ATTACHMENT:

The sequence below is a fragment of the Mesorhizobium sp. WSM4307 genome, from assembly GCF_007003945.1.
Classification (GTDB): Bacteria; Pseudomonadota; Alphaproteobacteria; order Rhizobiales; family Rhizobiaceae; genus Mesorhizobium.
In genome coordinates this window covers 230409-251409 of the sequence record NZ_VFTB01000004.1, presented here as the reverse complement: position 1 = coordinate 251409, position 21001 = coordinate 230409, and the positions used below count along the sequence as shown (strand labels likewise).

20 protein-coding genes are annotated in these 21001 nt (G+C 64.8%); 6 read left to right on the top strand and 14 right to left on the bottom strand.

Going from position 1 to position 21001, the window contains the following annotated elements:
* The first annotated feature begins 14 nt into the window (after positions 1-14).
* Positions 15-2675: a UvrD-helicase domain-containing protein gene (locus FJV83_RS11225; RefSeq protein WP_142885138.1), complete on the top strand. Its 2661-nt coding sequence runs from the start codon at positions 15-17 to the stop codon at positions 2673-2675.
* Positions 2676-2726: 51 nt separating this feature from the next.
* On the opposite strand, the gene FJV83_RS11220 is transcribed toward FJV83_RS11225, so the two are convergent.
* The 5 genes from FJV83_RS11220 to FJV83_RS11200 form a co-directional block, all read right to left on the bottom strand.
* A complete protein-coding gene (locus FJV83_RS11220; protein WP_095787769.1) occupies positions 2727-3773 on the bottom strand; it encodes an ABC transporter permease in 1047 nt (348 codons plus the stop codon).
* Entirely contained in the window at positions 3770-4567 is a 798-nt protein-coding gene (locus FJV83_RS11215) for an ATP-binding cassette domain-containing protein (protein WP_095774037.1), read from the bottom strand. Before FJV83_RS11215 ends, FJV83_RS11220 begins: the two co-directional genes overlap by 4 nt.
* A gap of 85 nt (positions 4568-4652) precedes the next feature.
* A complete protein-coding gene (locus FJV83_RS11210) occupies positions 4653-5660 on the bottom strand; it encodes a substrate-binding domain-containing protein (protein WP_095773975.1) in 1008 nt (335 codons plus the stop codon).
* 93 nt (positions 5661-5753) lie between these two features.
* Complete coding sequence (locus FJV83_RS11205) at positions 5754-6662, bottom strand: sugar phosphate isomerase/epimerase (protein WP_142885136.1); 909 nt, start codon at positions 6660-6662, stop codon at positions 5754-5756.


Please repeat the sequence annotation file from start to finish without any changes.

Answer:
The sequence below is a fragment of the Mesorhizobium sp. WSM4307 genome, from assembly GCF_007003945.1.
Classification (GTDB): Bacteria; Pseudomonadota; Alphaproteobacteria; order Rhizobiales; family Rhizobiaceae; genus Mesorhizobium.
In genome coordinates this window covers 230409-251409 of the sequence record NZ_VFTB01000004.1, presented here as the reverse complement: position 1 = coordinate 251409, position 21001 = coordinate 230409, and the positions used below count along the sequence as shown (strand labels likewise).

20 protein-coding genes are annotated in these 21001 nt (G+C 64.8%); 6 read left to right on the top strand and 14 right to left on the bottom strand.

Going from position 1 to position 21001, the window contains the following annotated elements:
* The first annotated feature begins 14 nt into the window (after positions 1-14).
* Positions 15-2675: a UvrD-helicase domain-containing protein gene (locus FJV83_RS11225; RefSeq protein WP_142885138.1), complete on the top strand. Its 2661-nt coding sequence runs from the start codon at positions 15-17 to the stop codon at positions 2673-2675.
* Positions 2676-2726: 51 nt separating this feature from the next.
* On the opposite strand, the gene FJV83_RS11220 is transcribed toward FJV83_RS11225, so the two are convergent.
* The 5 genes from FJV83_RS11220 to FJV83_RS11200 form a co-directional block, all read right to left on the bottom strand.
* A complete protein-coding gene (locus FJV83_RS11220; protein WP_095787769.1) occupies positions 2727-3773 on the bottom strand; it encodes an ABC transporter permease in 1047 nt (348 codons plus the stop codon).
* Entirely contained in the window at positions 3770-4567 is a 798-nt protein-coding gene (locus FJV83_RS11215) for an ATP-binding cassette domain-containing protein (protein WP_095774037.1), read from the bottom strand. Before FJV83_RS11215 ends, FJV83_RS11220 begins: the two co-directional genes overlap by 4 nt.
* A gap of 85 nt (positions 4568-4652) precedes the next feature.
* A complete protein-coding gene (locus FJV83_RS11210) occupies positions 4653-5660 on the bottom strand; it encodes a substrate-binding domain-containing protein (protein WP_095773975.1) in 1008 nt (335 codons plus the stop codon).
* 93 nt (positions 5661-5753) lie between these two features.
* Complete coding sequence (locus FJV83_RS11205) at positions 5754-6662, bottom strand: sugar phosphate isomerase/epimerase (protein WP_142885136.1); 909 nt, start codon at positions 6660-6662, stop codon at positions 5754-5756.